Winner of the 2022 Louisiana State Nurses Association’s Nightingale Award and named Louisianan of the year by Louisiana Life magazine, Tanisha Smith, NP, began her nursing career in 2003.
Smith started as a nurse tech in our health system, and the next year began working as a registered nurse in the oncology department at Our Lady of the Lake Health. She has been a nurse practitioner in her current role as clinical coordinator of the adult sickle cell clinic at Our Lady of the Lake Regional Medical Center since 2014.
“I really wanted to focus on building relationships with patients, and nursing gave me that opportunity,” she says. Ultimately, Smith wants all her patients to receive the quality of care she’d want for herself and her family.
“This is my calling. I think this is where God wants me to be,” Smith says of her work.
“I am honored to do what I do every day. Sickle cell patients are often mistreated and misunderstood. I fight for them to ensure that they live their best life with their disease. I also want them to know that I ‘see’ them as individuals who have the same desires as I do to live a life full of dignity and strength.”
In addition to physical symptoms, sickle cell patients can experience depression and anxiety. Smith hopes to eventually take classes in psychiatric mental health so she can offer her patients mental health care in her office instead of referring them to other locations for those needs.
Early Career Direction
After high school Smith earned a degree in biology from Southern University with a plan to pursue a career as a doctor.
“After witnessing the birth of my best friend’s son my interest in becoming a nurse was sparked. I marveled at the attentiveness of the nurse and the relationships and trust built between the patients and their nursing staff,” Smith says. “At that point I decided to change careers and pursue an additional degree in nursing.”
Throughout her successful career, Smith has continued to work with her patients in mind.
“Some of my biggest challenges have been learning to advocate for my patients,” Smith says. This was often difficult for me as a novice clinician but I am now more comfortable speaking my mind and addressing injustices.”
When she reflects on who has been most influential in her career, Smith names her patients.
“As a young oncology nurse I watched cancer patients face horrible diagnoses and unimaginable suffering with dignity and grace. Their faith was unwavering and many spoke of the ‘goodness of God’ even at the ends of their lives,” she says. “Now my sickle cell patients inspire me daily with their tenacity and warrior spirit.”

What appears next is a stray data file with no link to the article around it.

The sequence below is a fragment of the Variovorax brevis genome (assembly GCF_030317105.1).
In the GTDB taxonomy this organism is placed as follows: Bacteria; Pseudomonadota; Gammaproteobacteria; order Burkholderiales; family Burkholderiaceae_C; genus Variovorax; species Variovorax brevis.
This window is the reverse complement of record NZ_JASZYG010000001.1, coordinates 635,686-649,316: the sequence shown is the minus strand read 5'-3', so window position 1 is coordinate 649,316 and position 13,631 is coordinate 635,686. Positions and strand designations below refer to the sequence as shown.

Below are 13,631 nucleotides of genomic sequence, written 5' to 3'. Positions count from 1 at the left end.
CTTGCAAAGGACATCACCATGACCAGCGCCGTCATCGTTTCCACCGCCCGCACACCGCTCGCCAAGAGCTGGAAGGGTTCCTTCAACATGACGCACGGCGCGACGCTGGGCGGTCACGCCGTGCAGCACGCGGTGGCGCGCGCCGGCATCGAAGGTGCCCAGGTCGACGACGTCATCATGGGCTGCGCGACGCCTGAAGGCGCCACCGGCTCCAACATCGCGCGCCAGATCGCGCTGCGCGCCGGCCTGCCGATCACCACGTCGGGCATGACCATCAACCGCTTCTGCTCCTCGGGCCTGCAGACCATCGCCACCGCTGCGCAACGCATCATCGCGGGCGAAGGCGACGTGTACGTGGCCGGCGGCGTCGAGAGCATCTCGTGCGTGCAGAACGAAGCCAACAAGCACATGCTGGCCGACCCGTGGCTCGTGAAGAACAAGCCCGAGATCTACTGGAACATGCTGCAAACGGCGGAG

Smith fights the burnout that’s common with her emotionally demanding job. She makes sure she takes time off for herself, and her Christian faith helps her get through the challenging days. When not caring for her patients, she loves spending time with her husband and children as well as traveling.
Diversity and Equity in Healthcare
Diversity in our workplace is a priority for our health system.
“It is important to have diversity in healthcare because patients need to be able to see individuals that look like them,” Smith says. “It is also important that patients meet individuals who have shared belief systems like them. Diversity is also necessary because we can learn from each other and our experiences however different they are.”
Many factors determine a person’s overall health including access to transportation, healthy foods and safe living conditions. Screening for and addressing these social determinants of health is a standard part of the care provided by our health system.
“I take care of patients who have a chronic disease that they were born with. Unfortunately, they still do not have access to care throughout this country,” Smith says. “Patients lack hematologists that are willing to treat this disease. Many of them travel from Opelousas, Lafayette and the Alexandria area to receive comprehensive care for their sickle cell disease. In addition, there is a lack of mental health resources for them which complicates matters.”
Building Beloved Community
This year in recognition of Black History Month, our health system is reflecting on The King Center’s 2023 theme to celebrate Dr. Martin Luther King Jr.’s work and life: It Starts with Me: Cultivating a Beloved Community Mindset.
Smith builds community in many ways.
“As a provider I provide education throughout the hospital regarding sickle cell disease to nursing and support staff,” she says. “I have also participated in community outreach opportunities promoting sickle cell disease awareness.”
About celebrating Black History Month, Smith says it’s special to her because “it gives our country an opportunity to celebrate the accomplishments of African Americans. History books often don’t reflect all the contributions that we have made to this country. It is important that everyone understands that there have been notable achievements by people of color since we stepped foot on America’s shores over 400 years ago.”
When reflecting on accomplishments of Black Americans in history, Smith thinks of Harriet Tubman, Dr. King, Charles Drew, Medgar Evers, Shirley Chisholm and Katherine Johnson, and a favorite quote is from Ms. Chisolm: “If they don’t give you a seat at the table, bring a folding chair.”
Our DEI Commitment
Our ministry’s commitment to diversity, equity and inclusion supports culturally competent care education for our team members all year long, including during Black History Month each February.